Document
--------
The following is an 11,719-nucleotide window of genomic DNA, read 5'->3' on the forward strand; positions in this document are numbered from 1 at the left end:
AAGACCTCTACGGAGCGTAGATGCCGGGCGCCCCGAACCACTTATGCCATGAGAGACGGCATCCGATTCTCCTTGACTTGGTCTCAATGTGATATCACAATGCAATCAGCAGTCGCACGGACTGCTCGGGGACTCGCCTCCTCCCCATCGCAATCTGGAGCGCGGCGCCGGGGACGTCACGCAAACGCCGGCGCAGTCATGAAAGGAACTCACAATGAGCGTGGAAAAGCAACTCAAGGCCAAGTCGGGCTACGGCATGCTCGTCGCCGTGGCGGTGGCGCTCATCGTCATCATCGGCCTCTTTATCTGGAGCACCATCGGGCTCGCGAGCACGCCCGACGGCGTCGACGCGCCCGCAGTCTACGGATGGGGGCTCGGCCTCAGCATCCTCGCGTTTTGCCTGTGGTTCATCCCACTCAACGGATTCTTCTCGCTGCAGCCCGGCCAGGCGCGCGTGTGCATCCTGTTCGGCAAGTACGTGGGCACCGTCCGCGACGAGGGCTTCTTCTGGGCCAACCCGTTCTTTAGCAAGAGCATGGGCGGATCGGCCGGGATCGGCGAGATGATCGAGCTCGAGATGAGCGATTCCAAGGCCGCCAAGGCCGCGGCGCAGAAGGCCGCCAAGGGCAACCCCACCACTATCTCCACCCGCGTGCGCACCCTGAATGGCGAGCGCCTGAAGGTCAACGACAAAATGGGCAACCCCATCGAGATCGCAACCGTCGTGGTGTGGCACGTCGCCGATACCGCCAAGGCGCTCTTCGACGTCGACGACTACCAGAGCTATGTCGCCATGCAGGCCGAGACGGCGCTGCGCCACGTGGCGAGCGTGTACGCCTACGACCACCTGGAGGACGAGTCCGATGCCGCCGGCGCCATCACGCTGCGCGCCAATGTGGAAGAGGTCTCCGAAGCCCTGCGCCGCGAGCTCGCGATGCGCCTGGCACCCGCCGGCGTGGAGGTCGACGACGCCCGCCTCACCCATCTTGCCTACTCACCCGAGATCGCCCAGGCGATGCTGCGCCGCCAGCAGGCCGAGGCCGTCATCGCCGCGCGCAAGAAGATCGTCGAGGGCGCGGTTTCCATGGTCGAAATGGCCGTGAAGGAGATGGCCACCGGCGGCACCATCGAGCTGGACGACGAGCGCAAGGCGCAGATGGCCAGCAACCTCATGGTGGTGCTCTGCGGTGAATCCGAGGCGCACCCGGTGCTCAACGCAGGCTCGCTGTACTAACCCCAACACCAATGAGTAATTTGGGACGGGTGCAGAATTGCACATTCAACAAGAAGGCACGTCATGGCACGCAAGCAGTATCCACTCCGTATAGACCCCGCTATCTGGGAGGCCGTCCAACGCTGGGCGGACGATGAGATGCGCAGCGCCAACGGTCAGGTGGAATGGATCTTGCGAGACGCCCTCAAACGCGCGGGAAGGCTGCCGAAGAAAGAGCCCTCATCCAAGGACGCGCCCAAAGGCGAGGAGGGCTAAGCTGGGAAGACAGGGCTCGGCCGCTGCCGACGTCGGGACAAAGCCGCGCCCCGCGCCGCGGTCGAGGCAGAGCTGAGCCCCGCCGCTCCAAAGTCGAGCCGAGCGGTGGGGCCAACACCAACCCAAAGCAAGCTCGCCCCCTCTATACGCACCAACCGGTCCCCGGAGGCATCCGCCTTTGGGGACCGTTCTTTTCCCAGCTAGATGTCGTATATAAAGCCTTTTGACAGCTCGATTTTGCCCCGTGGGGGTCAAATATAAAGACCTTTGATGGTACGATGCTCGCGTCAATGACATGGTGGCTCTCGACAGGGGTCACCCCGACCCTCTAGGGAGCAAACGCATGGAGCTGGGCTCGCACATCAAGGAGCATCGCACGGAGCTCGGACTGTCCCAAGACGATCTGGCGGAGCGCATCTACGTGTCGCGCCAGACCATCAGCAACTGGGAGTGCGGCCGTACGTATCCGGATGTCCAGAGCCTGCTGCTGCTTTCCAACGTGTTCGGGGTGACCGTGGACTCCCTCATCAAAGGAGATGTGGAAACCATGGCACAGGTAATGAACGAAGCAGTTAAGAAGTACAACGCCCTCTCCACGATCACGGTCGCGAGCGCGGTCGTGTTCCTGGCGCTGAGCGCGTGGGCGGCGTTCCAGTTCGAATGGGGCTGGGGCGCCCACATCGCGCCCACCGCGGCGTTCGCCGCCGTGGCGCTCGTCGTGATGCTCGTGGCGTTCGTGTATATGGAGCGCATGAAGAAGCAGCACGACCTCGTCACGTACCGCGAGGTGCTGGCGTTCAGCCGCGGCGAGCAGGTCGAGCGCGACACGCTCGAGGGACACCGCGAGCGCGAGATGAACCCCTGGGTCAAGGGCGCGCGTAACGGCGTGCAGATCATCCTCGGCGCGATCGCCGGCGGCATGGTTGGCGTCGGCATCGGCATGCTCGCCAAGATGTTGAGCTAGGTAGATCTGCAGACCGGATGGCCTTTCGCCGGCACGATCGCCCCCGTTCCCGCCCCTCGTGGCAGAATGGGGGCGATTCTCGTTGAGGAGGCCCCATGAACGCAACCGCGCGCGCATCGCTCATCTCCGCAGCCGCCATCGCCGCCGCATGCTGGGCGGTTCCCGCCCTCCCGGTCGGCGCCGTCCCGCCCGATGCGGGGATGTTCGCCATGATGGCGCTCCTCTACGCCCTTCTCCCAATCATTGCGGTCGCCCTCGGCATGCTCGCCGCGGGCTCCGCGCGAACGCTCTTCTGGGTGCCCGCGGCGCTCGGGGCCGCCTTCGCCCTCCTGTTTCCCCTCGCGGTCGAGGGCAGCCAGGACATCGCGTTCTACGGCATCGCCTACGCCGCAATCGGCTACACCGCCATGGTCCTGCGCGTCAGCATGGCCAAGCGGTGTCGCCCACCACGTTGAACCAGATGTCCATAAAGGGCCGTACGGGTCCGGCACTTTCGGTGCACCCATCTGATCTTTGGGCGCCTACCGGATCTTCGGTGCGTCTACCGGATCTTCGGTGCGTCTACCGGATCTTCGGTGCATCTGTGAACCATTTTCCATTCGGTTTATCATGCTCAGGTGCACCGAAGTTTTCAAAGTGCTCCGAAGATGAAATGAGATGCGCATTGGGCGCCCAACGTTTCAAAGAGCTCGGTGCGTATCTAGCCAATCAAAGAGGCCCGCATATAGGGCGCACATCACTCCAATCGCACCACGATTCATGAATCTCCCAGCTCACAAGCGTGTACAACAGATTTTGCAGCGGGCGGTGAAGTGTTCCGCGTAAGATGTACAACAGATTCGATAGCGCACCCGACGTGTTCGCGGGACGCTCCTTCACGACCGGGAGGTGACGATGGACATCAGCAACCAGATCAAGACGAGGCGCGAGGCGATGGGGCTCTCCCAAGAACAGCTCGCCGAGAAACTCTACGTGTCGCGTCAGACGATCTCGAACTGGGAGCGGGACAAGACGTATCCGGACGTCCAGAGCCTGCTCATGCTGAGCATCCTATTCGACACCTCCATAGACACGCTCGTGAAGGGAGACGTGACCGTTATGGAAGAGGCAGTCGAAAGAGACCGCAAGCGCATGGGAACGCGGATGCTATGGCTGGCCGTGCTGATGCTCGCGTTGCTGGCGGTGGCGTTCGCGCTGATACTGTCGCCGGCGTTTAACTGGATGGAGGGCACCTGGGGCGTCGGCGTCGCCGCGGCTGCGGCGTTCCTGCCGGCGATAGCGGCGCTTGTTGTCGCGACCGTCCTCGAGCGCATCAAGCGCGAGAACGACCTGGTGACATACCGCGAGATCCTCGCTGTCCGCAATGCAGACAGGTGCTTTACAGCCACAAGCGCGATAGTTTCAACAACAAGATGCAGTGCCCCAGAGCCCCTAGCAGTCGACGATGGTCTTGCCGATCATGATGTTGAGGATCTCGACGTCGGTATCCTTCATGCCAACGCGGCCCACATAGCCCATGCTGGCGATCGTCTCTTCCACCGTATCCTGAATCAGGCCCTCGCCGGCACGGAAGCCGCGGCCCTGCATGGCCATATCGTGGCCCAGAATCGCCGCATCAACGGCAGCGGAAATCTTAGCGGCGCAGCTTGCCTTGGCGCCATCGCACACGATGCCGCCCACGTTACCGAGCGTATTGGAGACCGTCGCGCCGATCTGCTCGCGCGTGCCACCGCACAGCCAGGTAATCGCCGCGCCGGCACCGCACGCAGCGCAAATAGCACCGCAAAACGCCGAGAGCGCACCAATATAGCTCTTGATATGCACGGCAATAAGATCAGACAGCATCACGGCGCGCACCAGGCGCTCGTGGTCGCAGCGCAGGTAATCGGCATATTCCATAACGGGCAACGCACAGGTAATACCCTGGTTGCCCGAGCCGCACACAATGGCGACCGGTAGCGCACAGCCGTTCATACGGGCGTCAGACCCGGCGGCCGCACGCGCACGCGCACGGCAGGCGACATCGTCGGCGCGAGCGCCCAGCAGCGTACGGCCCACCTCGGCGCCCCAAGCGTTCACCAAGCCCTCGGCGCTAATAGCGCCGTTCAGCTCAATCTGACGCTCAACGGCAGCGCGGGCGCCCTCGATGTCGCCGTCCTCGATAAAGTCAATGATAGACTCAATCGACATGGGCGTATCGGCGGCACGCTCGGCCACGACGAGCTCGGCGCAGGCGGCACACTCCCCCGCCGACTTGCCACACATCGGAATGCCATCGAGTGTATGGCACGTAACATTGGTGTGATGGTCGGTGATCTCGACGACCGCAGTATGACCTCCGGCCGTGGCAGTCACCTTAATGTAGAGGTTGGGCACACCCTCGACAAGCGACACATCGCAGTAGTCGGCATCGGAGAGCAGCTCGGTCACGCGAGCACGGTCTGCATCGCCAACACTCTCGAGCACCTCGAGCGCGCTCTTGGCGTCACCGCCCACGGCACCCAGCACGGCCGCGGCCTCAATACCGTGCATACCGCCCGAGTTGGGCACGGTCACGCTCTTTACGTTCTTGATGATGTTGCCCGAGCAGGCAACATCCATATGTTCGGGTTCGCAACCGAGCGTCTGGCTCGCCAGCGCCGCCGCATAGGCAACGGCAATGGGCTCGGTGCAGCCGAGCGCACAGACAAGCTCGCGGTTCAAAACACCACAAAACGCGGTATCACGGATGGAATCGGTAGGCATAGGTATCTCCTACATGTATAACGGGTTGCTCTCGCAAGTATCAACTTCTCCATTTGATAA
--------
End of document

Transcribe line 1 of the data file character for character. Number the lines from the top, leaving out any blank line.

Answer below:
The following is an 11,719-nucleotide window of genomic DNA, read 5'->3' on the forward strand; positions in this document are numbered from 1 at the left end: